This paper describes the principles of the advanced programming techniques often dubbed Artificial Intelligence involved in decision making as may be of some value in matters related to production engineering. Automated decision making in the context of production can adopt many aspects. At the most obvious level, a robot may have to plan a sequence of actions on the basis of signals obtained from changing conditions in its environment. These signals may, indeed, be quite complex, for example the input of visual information from a television camera.
At another level, automated planning may be required to schedule the entire work cycle of a plant that includes many robots as well as other types of automated machinery. The often-quoted dark factory is an example of this, where not only some of the operations (such as welding) are done by robots, but also the transport of part-completed assemblies is automatically scheduled as a set of actions for autonomic transporters and cranes. It is common practice for this activity to be preprogrammed to the greatest detail. Automated decision making is aimed at adding flexibility to the process so that it can absolve the system designer from having to forsee every eventuality at the design stage.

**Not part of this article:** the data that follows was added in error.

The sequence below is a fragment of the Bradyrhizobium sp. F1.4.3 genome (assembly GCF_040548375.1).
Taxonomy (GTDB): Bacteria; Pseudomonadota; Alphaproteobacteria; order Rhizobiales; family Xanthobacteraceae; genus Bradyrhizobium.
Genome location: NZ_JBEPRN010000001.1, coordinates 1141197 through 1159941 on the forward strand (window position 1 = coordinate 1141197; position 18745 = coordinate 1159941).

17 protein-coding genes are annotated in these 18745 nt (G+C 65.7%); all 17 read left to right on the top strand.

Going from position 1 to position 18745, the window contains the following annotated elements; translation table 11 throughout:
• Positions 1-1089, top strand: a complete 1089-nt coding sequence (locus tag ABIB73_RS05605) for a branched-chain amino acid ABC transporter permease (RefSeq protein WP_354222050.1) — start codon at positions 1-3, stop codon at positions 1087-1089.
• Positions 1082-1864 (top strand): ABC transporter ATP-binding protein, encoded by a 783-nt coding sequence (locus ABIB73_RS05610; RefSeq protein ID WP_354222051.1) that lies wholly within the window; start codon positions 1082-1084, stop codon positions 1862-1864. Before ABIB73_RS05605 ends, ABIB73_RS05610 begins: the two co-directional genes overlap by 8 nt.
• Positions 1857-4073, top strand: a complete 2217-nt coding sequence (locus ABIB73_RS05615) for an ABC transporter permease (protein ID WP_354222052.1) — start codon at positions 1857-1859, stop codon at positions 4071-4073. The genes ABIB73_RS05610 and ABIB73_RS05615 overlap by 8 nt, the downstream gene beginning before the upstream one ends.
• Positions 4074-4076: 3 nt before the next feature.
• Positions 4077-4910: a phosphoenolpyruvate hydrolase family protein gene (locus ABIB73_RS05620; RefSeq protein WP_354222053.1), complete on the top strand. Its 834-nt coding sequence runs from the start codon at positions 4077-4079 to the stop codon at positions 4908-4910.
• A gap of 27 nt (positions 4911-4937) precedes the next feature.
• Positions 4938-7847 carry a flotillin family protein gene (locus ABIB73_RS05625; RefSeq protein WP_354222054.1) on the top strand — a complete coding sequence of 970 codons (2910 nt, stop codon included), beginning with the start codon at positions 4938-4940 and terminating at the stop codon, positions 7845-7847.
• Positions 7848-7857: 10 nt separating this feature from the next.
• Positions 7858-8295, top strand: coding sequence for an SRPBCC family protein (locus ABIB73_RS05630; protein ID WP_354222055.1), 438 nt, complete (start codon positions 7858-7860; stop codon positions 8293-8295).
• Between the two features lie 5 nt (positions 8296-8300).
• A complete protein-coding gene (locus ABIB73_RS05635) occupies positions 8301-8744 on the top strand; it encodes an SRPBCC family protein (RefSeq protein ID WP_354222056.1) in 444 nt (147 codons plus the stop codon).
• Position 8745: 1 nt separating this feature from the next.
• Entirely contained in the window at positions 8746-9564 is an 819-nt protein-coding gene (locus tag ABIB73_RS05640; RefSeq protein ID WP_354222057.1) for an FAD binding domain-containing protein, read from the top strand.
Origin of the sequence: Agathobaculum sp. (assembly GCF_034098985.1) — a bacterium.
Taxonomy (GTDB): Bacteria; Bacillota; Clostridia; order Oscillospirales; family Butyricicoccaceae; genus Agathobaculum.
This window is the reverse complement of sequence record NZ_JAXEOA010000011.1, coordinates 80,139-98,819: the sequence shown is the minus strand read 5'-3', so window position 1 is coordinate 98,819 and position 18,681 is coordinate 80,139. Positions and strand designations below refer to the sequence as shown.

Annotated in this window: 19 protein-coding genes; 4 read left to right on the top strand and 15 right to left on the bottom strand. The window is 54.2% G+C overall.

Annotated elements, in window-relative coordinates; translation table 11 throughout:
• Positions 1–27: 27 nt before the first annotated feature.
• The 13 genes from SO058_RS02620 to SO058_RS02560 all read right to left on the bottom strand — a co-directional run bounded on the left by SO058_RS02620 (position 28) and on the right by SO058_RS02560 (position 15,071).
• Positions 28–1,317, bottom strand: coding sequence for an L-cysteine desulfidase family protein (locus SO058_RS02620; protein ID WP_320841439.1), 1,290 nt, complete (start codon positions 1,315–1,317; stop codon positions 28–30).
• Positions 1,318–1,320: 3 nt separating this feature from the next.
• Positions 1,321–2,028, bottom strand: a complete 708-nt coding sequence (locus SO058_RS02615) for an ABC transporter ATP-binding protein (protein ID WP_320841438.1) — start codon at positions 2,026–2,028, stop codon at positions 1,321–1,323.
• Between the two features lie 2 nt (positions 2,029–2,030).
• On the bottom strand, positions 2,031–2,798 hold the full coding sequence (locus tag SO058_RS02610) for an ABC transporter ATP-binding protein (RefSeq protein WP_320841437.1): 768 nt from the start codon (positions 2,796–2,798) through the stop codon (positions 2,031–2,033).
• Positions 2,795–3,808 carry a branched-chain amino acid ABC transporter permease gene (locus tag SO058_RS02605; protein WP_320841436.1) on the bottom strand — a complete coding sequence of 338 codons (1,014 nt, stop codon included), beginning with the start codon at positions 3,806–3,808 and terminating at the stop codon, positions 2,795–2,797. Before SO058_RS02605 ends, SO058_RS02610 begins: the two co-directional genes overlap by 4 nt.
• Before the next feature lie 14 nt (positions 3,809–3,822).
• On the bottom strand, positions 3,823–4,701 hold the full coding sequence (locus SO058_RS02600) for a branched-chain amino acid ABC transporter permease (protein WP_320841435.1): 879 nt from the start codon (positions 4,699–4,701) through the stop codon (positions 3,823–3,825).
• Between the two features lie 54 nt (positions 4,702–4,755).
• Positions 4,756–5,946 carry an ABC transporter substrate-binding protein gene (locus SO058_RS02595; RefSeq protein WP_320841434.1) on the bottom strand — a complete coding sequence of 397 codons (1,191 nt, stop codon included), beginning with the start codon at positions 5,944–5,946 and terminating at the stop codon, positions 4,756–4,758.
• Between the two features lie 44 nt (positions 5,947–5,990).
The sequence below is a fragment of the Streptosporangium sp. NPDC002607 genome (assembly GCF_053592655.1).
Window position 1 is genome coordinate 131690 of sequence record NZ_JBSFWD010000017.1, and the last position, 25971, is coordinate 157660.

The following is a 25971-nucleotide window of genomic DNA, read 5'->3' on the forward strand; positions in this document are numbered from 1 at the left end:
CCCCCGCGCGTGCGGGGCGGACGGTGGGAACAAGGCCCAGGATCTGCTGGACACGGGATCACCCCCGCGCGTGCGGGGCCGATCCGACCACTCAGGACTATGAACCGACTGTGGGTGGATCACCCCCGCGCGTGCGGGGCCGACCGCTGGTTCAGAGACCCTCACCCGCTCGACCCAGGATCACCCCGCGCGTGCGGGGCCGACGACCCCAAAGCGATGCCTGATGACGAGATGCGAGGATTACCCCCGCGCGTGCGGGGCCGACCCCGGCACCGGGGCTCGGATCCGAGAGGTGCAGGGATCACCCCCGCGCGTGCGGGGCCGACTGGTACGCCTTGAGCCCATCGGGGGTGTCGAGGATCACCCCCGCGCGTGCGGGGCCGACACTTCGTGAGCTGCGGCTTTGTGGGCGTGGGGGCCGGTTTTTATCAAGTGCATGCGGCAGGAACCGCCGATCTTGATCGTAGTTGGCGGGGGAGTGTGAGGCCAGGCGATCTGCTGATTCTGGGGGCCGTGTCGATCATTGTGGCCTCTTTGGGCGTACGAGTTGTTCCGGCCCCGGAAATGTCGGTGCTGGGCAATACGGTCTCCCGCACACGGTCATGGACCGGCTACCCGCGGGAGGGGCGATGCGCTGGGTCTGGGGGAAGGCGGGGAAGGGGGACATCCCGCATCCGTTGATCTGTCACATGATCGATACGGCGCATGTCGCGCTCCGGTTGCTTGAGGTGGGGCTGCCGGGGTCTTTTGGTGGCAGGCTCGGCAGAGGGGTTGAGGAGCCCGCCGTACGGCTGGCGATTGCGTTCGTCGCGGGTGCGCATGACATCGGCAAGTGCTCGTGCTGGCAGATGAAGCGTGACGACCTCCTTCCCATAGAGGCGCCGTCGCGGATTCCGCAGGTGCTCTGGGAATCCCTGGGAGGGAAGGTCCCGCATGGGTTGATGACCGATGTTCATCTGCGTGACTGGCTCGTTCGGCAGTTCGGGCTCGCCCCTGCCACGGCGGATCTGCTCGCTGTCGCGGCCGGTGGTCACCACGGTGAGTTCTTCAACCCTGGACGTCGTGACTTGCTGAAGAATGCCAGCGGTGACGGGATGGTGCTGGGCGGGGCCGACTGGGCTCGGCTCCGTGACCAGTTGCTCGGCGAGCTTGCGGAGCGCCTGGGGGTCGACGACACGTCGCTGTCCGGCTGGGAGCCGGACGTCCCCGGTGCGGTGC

Frequent reference is made in this context to artificial intelligence (AI), knowledge-based and expert systems. Although these topics are more readily associated with computer science, it is the automated factory, in general, and the robot, in particular, that will benefit from success in these fields. In this part of the paper we try to sharpen up this perspective, while in part II we aim to discuss the history of artificial intelligence in this context. In part III we discuss the industrial prospects for the field.